What if someone asks, are you having safe sex and your answer is “sometimes” or “I think so”, you might need to worry a little. According to the Center for Disease Control and Prevention, approximately 20 million new cases of sexually transmitted diseases occur each year in the United States, and one half are among 15 to 24 years old.
If you are jolted with the statistics, you might get an even bigger shock. According to the World Health Organization, more than 1 million sexually transmitted infections are reported every day worldwide.
The purpose of this post is to help you out in knowing the facts about Sexually Transmitted Diseases. You might know a few of them while some of them will be new to you. Let’s have a look at facts about STD and STD testing.
Women are More Prone to STDs Compared to Men
Women are more prone to STDs as compared to men but it has no link with sexual activity. It is only because of their physical structure and that is why men are able to transmit the infection to women (not intentionally or deliberately).
Moreover, the STD in women can be worse than men. For instance, untreated chlamydia can disperse to the uterus and fallopian tubes, which can result in pelvic inflammatory disease leading to infertility and chronic pelvic pain.
It is possible that the women can affect the child if they become pregnant. Similarly, women having genital herpes can also pass on to the child during delivery. The risk can be reduced but not eliminated at all. Using female condoms during sexual intercourse or asking men to wear a condom while having sex will ensure prevention from STD.
Some STDs can be Treated but not Cured
Bacterial STDs such as syphilis, chlamydia, and gonorrhea can be cured with antibiotics, scabies and pubic lice can be cured with insecticides.
Viral STDs such as genital warts, hepatitis B, HPV, herpes, and HPV are instigated by HPV that can be managed but not curable. Living with STD not only affect your physical health but also disturb you emotionally. Moreover, it can also affect your romantic relationships.
Before having sex, tell your partner about having STD. In some cases, it can be considered as a criminal offense, if you don’t let them know. Before you involve in any sexual relations, make sure that both of you get tested for STDs.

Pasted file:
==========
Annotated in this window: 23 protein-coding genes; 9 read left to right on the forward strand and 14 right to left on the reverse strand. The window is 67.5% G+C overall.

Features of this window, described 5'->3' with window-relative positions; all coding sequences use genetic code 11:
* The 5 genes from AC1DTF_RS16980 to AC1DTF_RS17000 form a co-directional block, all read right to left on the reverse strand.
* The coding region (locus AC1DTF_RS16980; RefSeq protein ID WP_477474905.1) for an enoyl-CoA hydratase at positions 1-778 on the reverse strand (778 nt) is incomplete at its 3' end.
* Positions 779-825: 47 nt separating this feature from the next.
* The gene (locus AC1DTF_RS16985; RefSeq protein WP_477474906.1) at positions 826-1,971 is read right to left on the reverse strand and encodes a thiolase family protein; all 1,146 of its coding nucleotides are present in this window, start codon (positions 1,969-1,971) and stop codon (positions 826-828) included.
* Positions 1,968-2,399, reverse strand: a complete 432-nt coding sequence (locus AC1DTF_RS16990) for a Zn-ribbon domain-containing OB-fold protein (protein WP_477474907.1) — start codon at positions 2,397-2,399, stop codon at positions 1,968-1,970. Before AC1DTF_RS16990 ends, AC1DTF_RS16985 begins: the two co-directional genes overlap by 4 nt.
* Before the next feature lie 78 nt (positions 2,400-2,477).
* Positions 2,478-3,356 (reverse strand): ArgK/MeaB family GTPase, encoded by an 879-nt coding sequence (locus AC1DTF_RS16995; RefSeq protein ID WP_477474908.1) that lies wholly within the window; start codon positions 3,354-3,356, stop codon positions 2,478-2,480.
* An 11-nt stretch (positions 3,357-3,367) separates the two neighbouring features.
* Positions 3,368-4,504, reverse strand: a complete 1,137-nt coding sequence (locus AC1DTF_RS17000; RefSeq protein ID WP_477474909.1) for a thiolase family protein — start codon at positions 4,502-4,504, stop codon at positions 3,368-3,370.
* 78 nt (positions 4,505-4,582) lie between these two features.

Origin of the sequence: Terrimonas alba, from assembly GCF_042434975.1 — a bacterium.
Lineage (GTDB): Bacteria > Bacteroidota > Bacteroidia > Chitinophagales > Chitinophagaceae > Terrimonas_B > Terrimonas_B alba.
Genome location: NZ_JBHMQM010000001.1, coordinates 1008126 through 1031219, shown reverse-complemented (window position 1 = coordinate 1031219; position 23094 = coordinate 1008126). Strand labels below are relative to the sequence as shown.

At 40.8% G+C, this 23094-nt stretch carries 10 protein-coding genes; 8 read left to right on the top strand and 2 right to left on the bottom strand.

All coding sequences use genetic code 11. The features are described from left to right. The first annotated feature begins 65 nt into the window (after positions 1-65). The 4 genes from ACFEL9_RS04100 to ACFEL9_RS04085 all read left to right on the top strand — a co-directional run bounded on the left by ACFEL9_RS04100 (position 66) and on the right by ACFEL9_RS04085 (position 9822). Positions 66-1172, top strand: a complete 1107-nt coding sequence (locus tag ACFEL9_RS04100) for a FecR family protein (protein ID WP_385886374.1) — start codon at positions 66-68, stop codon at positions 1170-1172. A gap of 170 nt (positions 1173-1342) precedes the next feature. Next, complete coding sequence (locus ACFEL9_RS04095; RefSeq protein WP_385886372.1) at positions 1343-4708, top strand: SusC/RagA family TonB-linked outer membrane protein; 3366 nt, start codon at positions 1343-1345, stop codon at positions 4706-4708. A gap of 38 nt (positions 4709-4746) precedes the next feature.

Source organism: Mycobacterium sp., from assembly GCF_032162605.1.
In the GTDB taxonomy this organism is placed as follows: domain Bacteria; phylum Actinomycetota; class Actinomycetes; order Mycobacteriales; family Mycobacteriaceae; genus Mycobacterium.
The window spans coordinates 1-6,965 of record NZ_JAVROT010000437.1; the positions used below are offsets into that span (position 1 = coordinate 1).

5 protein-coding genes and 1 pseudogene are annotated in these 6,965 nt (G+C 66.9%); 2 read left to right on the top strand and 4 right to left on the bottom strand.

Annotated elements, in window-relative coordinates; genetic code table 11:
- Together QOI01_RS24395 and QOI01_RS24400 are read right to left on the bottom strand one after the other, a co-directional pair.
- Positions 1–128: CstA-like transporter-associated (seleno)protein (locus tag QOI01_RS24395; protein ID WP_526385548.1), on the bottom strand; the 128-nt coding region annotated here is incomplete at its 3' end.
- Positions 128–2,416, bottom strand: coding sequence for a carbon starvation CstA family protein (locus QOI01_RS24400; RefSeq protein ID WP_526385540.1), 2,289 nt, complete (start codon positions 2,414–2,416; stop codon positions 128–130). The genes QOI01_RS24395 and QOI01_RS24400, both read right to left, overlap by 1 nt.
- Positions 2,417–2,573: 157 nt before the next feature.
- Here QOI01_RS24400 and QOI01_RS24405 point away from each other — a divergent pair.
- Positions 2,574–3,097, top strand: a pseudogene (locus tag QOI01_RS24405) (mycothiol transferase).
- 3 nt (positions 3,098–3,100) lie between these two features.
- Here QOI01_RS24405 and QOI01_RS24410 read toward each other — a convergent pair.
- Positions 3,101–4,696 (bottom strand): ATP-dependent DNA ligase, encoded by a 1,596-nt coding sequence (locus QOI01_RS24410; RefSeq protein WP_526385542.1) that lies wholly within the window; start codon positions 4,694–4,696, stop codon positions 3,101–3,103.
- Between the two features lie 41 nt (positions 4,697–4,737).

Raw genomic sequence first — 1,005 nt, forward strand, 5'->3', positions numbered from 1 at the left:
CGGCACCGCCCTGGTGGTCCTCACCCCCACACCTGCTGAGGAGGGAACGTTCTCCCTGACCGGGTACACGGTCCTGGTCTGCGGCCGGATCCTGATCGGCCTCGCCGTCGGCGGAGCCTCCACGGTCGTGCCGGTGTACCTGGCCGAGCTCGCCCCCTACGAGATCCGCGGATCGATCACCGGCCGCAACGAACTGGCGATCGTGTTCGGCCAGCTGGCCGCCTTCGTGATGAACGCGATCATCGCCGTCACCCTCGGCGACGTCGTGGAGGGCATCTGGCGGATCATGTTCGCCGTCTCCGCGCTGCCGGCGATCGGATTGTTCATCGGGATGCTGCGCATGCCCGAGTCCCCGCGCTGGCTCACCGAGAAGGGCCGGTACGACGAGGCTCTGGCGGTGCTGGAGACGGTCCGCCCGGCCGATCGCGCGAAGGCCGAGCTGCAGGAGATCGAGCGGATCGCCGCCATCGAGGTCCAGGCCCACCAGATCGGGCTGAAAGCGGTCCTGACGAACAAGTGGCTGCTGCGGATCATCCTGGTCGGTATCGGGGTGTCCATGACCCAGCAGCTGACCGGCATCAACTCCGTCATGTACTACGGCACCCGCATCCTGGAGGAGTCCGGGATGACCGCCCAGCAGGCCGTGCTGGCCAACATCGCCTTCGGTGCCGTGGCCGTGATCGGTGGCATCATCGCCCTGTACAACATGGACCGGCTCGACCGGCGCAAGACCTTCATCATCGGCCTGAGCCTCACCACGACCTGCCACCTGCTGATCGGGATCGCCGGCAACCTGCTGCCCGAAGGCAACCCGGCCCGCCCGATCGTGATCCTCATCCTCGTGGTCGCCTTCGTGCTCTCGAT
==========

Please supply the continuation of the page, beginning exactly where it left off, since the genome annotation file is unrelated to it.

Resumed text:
Untreated STDs can adversely affect Your Health
As discussed earlier, women tend to have frequent health complication from STDs as compared to men. If the symptoms are not noticed timely, the damage might be irreversible.
Moreover, infertility and pelvic inflammatory infection caused by gonorrhea or chlamydia can cause cervical cancer in women. Men and women are both at risk of liver failure or liver disease caused by heart and blood vessel damage and hepatitis B.
Pregnant women with STDs are in jeopardy for ectopic pregnancies, premature delivery, and miscarriages. Moreover, it can also be transferred to the baby as well.
Condoms do not certify Prevention from STDs
Condoms do not guarantee prevention from STDs, but still use a new condom every time you have vaginal, oral or anal sex. Every partner who is faithful in a relationship and has no symptoms of STDs may go for condoms to prevent any risk of developing or transmitting STDs.
Sexually Active Men and Women have HPV Infection
Out of 150 strains of HPV, more than forty are sexually transmitted. A dozen of them are high risk and can cause various type of cancer such as penile, vaginal, oropharyngeal, mouth and throat, cervical and vulvar cancers. Low risks HPV can cause genital warts.
The majority of men and women will never come to know about HPV because the immune system can eradicate the less aggressive forms of HPV on its own. Aggressive strains of HPV may not cause symptoms for many years, but women may catch some HPV infections of the cervix early with the HPV test. However, there are no HPV tests for men.
Boys and girls can go for HPV vaccine, which helps in protecting against most kinds of HPV, most likely to cause cancer as well as those that cause genital warts.
Dr. Faika Khan is a family medicine doctor and founder of UrgentWay in New York and is affiliated with NYU and Plainview Hospital. She received her medical degree from New York College of Osteopathic Medicine and has been in practice for over 10 years.